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MacLellan's Castle

MacLellan's Castle Scotland

Sir Thomas Maclellan built his castle in the 16th Century on the site of a ruined monastery given to him in 1569. He was also granted the lands and fortress of Castledukes in 1577, and it is thought that he used much of the stone from this site for building his castle. Although Maclellan's castle was not planned for defence, as fortification was no longer necessary at this time, it is a notable example of late 16th Century domestic architecture. Above the entrance doorway are heraldic carved panels bearing arms and initials. Inside, the ground floor contains vaulted cellars and a kitchen in the north wing with its fireplace and sink still in evidence. From the entrance, the main staircase leads to the great hall with its adjoining rooms. Additional stairs starting from the first floor gave separate access to the second floor rooms and continued up to the third floor, which is now mainly ruins. There is a tradition that some of the rooms were never used and the structure is said to have been roofless since 1752, but no evidence has been found of these reports. Not far from the castle on its eastern side is the site of the Old Greyfriars kirk, containing a quaint monument erected in memory of Sir Thomas Maclellan and his wife.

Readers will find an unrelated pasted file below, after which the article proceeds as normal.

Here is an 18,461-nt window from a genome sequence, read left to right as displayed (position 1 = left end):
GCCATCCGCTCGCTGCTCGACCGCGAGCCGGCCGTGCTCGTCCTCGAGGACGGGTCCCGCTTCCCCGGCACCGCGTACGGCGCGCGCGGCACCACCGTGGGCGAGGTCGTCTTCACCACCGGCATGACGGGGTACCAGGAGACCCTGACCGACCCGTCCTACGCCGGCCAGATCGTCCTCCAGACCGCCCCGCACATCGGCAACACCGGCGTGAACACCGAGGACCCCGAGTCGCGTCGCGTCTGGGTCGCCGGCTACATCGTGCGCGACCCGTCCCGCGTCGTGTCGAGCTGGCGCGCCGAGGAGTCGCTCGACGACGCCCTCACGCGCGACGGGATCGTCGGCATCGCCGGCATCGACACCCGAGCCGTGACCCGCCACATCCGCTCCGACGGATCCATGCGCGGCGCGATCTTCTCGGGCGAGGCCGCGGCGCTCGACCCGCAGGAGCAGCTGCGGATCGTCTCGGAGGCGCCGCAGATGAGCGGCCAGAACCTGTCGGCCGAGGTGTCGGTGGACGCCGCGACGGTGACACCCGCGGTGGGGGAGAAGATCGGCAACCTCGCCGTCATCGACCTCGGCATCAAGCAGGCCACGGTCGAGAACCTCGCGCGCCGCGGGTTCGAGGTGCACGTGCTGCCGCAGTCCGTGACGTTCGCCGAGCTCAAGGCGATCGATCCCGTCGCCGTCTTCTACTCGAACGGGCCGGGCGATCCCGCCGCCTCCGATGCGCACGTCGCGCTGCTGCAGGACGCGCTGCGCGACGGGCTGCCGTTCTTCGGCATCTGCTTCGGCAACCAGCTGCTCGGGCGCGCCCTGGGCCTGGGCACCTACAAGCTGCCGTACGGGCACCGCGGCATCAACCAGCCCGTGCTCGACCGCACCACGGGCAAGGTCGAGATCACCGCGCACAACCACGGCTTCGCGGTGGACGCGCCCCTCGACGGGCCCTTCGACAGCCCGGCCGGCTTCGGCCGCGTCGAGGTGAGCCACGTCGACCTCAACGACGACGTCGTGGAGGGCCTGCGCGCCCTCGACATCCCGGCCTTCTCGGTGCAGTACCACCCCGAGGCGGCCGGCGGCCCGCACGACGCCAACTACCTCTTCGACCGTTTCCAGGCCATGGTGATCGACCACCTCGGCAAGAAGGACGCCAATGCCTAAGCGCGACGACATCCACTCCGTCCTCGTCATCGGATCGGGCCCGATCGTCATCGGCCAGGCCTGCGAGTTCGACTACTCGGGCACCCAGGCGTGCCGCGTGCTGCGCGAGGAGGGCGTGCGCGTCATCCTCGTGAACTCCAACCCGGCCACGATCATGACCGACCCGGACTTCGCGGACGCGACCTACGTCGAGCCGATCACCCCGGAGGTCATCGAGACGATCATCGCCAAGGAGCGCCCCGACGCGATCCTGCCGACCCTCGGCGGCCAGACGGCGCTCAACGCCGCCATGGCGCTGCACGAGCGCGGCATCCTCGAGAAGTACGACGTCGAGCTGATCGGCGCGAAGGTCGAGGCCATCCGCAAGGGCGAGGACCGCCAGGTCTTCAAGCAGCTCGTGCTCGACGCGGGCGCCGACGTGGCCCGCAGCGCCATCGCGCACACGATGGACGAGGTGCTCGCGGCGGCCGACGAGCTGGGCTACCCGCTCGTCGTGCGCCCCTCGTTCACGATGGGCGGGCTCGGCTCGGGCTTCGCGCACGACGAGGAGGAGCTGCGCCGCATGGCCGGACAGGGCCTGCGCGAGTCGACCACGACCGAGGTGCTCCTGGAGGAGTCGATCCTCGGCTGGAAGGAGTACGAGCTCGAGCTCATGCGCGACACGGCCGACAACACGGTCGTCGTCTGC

The tomb was placed there by his son Robert, later first Lord Kirkcudbright, as his father, who had been Provost of Kirkcudbright, was granted the special privilege of burial within the kirk. Robert Maclellan, who succeeded his father in 1597, spent little time at the castle. His son Thomas was a great soldier, fighting in the Wars of the Covenant and commanding a regiment raised at Galloway at his own expense, and he too was but rarely to be found at the castle. In fact, the expense of these adventures drained the family fortunes and the estates never recovered. In the 18th Century Maclellan's Castle, which had stood empty for some time, passed to Sir Robert Maxwell of Orchardton and in 1782 the walls were sold to the Earl of Selkirk.

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